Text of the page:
A Tennessee law that criminalizes false campaign literature against a candidate is unconstitutional, a state judge ruled last week.
The case involved a proposed campaign mailer that calls a state lawmaker “literally Hitler.”
Although no criminal charges had been filed against the political action committee that intended to distribute the mailer, Davidson County Chancellor Ellen Hobbs Lyle found that Tennesseans for Sensible Election Laws had shown enough history of past enforcement of the statute to represent a credible threat of enforcement.
Law criminalizes satire, parody and hyperbole in political speech
The judge found that the law is unconstitutional because it criminalizes speech that is protected by the free-speech clause of the First Amendment — in this case, satire, parody and hyperbole, according to the ruling. The Tennessee Constitution also protects such speech.
The statute, T.C.A. § 2-19-142, was enacted in 1974 and updated in 1989. It states:
It is a Class C misdemeanor for any person to publish or distribute or cause to be published or distributed any campaign literature in opposition to any candidate in any election if such person knows that any such statement, charge, allegation, or other matter contained therein with respect to such candidate is false.
The political action committee argued the law was unconstitutional in five ways, which the judge affirmed in granting a motion for summary judgment:
- The law punishes only false political speech in opposition to candidates, while permitting false speech in support of candidates, with no compelling reason for the distinction, amounting to impermissible viewpoint discrimination;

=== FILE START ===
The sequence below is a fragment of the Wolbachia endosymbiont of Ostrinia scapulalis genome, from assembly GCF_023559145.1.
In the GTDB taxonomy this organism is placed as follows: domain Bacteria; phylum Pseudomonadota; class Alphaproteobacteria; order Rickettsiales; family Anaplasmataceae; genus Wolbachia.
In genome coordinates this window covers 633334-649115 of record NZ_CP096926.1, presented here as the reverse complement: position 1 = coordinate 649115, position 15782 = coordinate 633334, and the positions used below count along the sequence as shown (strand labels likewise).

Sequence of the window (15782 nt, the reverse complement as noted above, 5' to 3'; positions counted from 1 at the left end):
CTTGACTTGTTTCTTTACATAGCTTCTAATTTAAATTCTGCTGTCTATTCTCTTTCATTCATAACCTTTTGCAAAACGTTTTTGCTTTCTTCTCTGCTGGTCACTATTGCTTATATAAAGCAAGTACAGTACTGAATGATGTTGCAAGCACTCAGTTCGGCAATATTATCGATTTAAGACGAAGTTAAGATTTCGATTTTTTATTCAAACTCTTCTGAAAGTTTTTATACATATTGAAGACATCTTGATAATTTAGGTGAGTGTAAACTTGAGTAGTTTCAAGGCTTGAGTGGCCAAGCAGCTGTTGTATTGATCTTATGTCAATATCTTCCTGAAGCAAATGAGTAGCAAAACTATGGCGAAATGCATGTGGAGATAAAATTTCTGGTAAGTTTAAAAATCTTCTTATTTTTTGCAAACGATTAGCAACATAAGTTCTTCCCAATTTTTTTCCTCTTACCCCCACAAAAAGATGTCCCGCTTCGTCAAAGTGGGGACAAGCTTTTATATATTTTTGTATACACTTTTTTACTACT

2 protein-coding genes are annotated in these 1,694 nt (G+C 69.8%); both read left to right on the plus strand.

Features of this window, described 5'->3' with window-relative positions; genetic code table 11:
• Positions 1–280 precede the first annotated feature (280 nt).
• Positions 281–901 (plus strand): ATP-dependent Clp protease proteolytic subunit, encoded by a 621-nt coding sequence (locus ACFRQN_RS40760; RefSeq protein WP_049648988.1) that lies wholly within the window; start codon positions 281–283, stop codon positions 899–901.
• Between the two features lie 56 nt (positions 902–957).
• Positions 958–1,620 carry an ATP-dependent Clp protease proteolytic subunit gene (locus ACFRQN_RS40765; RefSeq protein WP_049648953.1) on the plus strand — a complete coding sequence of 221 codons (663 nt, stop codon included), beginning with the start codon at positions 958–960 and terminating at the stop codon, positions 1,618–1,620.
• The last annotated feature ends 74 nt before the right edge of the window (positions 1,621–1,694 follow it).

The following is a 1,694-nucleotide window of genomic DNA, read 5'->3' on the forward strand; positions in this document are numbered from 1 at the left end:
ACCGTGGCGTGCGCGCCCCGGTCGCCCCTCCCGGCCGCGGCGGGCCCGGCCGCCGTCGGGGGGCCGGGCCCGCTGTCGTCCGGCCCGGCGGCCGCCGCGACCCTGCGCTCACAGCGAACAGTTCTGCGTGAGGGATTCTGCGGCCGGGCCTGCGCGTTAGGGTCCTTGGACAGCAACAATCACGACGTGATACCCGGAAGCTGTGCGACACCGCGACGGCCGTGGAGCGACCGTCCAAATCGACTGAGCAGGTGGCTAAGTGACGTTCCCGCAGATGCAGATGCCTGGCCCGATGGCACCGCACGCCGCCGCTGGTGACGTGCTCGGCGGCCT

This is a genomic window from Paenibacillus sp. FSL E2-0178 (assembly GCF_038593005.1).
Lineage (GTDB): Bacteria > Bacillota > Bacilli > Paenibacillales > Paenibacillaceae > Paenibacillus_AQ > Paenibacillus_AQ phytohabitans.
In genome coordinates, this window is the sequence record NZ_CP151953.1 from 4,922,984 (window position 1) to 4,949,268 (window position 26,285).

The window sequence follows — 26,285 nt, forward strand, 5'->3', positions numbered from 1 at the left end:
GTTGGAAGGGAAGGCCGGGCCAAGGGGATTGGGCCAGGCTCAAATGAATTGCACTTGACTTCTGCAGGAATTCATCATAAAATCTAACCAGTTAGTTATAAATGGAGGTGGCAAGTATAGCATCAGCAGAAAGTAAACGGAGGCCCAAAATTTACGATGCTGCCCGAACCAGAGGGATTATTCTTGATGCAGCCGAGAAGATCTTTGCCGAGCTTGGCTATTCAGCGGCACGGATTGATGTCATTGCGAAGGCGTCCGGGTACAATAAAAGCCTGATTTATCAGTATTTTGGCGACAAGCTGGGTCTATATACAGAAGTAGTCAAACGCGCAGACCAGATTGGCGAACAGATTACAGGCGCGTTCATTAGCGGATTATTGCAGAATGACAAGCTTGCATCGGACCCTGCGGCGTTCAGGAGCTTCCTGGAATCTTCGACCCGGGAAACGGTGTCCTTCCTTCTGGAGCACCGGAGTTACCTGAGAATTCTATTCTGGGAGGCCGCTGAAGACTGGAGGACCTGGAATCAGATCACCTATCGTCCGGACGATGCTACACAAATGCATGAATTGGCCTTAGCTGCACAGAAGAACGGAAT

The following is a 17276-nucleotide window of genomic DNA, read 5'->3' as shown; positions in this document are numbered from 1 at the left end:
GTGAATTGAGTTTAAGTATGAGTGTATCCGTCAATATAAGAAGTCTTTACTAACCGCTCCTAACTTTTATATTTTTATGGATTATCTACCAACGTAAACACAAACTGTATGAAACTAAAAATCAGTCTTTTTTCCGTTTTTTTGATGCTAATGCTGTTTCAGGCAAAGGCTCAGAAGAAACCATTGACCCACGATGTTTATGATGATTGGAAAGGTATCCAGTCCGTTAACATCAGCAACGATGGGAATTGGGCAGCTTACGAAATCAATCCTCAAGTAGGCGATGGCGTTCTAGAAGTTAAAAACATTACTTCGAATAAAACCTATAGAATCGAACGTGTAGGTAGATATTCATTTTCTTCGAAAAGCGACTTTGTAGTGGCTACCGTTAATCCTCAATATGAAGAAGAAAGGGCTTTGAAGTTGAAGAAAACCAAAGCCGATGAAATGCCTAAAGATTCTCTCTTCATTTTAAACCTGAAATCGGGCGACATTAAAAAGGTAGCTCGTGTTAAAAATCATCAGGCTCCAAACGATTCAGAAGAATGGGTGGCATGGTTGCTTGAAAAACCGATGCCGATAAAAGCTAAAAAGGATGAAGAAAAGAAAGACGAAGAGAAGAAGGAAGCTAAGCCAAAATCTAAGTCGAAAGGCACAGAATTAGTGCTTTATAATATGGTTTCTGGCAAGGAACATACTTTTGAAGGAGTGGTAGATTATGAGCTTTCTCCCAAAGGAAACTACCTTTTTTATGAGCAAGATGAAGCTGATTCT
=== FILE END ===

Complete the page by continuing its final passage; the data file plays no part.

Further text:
- The law likewise punishes only false campaign literature against candidates while permitting false literature and speech regarding non-candidates, making it a content-based restriction in violation of the First Amendment;
- The law criminalizes false speech although the U.S. Supreme Court said in United States v. Alvarez (2012) that a statement’s falsity alone is insufficient to remove it from the protection guaranteed by the First Amendment;
- The law is unconstitutionally overbroad because it prohibits a substantial amount of constitutionally protected speech; and
- The law restricts speech in violation of the more expansive speech protections provided by Article I Section 19 of the Tennessee Constitution.
AG argued there was no likelihood of prosecution
The Tennessee Attorney General’s office had argued that the case lacked standing, ripeness and justiciability, saying the plaintiff had failed to show any likelihood or credible threat of prosecution. The Davidson County District Attorney never threatened to prosecute the political action committee and had stated that it had no intention of bringing charges against the organization “for engaging in political satire.”
Lyle said, however, that the political action committee was able to show a history of past enforcement against others, meeting the bar to establish a “credible threat” that was established by the 6th U.S. Circuit Court of Appeals in McKay v. Federspiel (2016.)
“The Court does not adopt the Defendant’s challenge that there is not a sufficient track record of enforcement of the Statute because some of these incidents are too remote in time and/or others are civil not criminal matters. The Court finds that the totality of the undisputed incidents the Plaintiff cites do satisfy its burden to demonstrate sufficient enforcement of the Statute to pose a credible threat to the Plaintiff’s exercise of the speech in issue.”
After the ruling, Tennesseans for Sensible Election Laws tweeted that it would soon send out a direct-mail piece. The piece is aimed against Bruce Griffey, R-Paris, and calls him “Hitler” for proposing a law to chemically castrate sex offenders.